Does Divorce Need a Cure?

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I'm sick.

And I didn't even know it.

According to an article by Dr. David Wygant on Huffington Post, divorce can be as preventable as the common cold, and Dr. Wygant, relationship therapist and dating expert, has the "cure."

Well, having been in a 12 year long marriage, I can relate to Dr. Wygant's basic theory that couples can get into a "You-don't-do-anything-for-me-so-I-won't-do-anything-for-you" downward spiral. I myself was the queen of it. In fact, I reigned supreme. But I believe his theory over-simplifies the complexities involved in the decision to divorce.

His basic hypothesis suggests that if two people can come together, they can stay together. But what he doesn't examine is whether or not they should stay together.

His article presumes that all people come together because they are mature, emotionally sound and ready to take "the plunge" (I'm sorry...I'm trying not to laugh...).

But what if two people come together for the wrong reasons?

I just can't abide by the notion that everybody chooses the right life partner from the start. How can we assume that 100% of married people made a sound and healthy choice in a life partner? I don't think we could ever get 100% of any group to even agree on what to order for lunch.

The very idea that each and every married person made the perfect connection with the perfect person (for them) and they are guaranteed to grow and evolve (together) forever is quite simply just not feasible. Certainly, not to me.

A similar suggestion might be to say that everybody who enters a particular field should never change careers. People change. People make mistakes. It's a fact of life. To deny us our basic rights as human beings to discover ourselves, note our blunders, and find our own paths over the course of our entire life is to deny ourselves the basic right to happiness.

Marriage is a monumental decision and in our 20's and 30's we are still so young. What we think we want can be very far from what we truly need in order to become happy people...and parents.

The suggestion that divorce can be "cured" by maintaining a status quo suggests that once you're in the marriage, you should never change. That if you could only remember why you chose that angry, critical, neglectful partner who is the mirror image of your mother/father (this is hypothetical, of course...), then you too could avoid divorce. Yay! You need only continue to endure the comfortable pain. Oh... I don't know about you, but to me the "illness" sounds way healthier than the remedy.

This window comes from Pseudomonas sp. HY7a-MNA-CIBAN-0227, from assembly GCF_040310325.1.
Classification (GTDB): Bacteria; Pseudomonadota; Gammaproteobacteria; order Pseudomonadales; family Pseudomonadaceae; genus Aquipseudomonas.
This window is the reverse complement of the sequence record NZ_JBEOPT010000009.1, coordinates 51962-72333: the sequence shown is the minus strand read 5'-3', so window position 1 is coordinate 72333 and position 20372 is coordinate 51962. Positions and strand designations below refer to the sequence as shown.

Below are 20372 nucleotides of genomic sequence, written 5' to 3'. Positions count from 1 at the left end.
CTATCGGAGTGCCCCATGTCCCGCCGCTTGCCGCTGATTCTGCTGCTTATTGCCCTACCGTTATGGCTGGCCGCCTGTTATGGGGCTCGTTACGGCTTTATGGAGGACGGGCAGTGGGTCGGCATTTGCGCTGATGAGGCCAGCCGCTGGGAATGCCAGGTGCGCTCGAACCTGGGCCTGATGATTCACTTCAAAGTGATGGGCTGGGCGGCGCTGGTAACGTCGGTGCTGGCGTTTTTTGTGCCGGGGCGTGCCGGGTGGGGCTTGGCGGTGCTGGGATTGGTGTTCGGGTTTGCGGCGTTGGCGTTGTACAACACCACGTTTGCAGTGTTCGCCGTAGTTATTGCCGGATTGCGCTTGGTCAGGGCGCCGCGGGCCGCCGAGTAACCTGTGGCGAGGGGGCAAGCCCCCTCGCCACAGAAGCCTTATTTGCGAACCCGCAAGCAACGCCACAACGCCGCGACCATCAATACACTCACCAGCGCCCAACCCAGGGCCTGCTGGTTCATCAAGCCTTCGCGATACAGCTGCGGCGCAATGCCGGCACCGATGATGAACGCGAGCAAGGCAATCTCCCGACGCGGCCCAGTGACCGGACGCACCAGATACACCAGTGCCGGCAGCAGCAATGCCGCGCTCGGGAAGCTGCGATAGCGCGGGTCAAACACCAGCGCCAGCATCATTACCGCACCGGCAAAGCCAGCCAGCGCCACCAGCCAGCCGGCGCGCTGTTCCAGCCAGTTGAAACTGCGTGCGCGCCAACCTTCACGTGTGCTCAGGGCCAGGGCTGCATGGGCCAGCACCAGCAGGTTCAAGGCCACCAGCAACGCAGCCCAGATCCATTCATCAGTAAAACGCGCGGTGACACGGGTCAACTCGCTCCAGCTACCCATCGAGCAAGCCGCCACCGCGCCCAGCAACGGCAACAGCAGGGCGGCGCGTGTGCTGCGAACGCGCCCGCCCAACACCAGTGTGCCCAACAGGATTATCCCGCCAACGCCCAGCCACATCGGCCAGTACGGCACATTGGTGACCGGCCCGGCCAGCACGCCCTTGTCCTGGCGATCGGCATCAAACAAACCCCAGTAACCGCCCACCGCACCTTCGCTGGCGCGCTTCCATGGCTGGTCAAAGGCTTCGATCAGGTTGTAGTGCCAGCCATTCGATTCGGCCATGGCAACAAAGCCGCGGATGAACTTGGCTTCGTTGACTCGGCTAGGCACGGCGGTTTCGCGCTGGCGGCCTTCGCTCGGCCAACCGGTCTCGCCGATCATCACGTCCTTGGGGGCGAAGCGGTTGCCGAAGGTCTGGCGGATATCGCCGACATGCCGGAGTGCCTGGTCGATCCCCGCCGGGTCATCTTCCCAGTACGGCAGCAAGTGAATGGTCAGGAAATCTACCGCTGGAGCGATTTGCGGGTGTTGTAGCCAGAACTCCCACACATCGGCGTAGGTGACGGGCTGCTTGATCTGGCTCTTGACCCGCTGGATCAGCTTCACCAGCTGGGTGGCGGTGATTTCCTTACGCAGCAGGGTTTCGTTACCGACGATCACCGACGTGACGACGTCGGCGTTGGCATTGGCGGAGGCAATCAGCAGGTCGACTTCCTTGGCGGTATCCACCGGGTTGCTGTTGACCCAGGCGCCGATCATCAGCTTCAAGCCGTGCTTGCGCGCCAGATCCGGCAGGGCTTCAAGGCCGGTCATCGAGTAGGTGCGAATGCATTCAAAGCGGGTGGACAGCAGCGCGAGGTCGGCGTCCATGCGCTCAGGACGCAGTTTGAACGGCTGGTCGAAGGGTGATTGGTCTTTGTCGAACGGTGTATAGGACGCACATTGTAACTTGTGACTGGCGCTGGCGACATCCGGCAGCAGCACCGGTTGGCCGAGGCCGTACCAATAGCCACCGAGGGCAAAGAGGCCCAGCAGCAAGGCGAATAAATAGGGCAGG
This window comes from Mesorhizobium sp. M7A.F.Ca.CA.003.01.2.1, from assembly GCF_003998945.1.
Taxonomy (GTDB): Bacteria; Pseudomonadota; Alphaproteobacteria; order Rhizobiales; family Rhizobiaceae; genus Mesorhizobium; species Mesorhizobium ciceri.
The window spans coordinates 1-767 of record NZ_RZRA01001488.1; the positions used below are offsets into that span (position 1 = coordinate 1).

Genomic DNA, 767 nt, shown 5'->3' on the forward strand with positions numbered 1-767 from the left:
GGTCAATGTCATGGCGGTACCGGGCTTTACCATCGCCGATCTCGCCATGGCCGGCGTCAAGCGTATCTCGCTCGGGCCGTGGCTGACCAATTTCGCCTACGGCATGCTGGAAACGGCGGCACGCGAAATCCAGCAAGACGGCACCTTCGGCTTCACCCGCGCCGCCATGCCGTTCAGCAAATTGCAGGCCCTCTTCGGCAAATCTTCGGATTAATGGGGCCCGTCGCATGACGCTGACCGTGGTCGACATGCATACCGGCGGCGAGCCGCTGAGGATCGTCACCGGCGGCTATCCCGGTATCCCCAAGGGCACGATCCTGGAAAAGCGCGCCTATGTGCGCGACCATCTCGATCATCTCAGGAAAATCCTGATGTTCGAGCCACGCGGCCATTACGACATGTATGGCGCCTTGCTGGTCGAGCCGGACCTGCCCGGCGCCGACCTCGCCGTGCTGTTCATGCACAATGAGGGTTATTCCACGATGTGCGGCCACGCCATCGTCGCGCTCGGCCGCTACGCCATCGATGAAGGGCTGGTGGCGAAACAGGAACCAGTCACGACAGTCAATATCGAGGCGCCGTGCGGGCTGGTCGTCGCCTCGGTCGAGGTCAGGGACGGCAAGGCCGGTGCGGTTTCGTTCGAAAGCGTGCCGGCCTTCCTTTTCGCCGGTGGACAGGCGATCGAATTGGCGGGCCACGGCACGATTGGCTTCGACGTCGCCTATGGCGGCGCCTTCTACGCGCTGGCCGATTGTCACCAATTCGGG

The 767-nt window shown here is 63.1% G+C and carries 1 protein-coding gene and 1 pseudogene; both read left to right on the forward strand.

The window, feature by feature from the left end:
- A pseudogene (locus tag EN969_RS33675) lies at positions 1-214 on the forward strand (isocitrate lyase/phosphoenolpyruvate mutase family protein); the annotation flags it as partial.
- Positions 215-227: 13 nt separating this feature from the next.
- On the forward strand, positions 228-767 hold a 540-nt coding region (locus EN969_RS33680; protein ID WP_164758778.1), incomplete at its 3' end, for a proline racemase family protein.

Nobody wants to live with the drama of divorce (Okay, some people love to live with drama...), but for those who simply seek happiness and peace, sometimes divorce is the only choice.

The most frustrating comment I endure when people hear I am divorced is "Oh, I'm sorry...marriage is such hard work." The thinly veiled implication being that I didn't work hard to save my marriage - or worse, that it didn't even occur to me to even try at all!

I have actually responded, "WHAT? Marriage is hard?! Oh my God! I had no idea!! Excuse me, I'm going to go home right now and fix my marriage! You're a savior."

People can be stupid.

Divorce wasn't the choice to give up. It was the choice to recognize that what brought my ex-husband and me together originally was unhealthy - for me. For him. For our children.

And I could cure that.

My point is that both decisions, to marry and to divorce, are not as simple as Dr. Wygant suggests.

Being in a healthy relationship that fuels both partners is wonderful. It's a gift. And it's very hard work to maintain. I would have loved the opportunity to work hard for something like that. And maybe one day, I will get it.

But for some people, the plain truth is that marriage is the ailment. And divorce is the cure.

Sarah Maizes is an L.A. based writer and the author of the humor book "Got Milf? The Modern Mom's Guide to Feeling Fabulous, Looking Great and Rocking a Minivan" (Berkley/Penguin). She has appeared on The Today Show, KTLA and ABC News Now's Moms Get Real with JuJu Chang. Her work has been featured in Los Angeles Magazine,, CBS/, and

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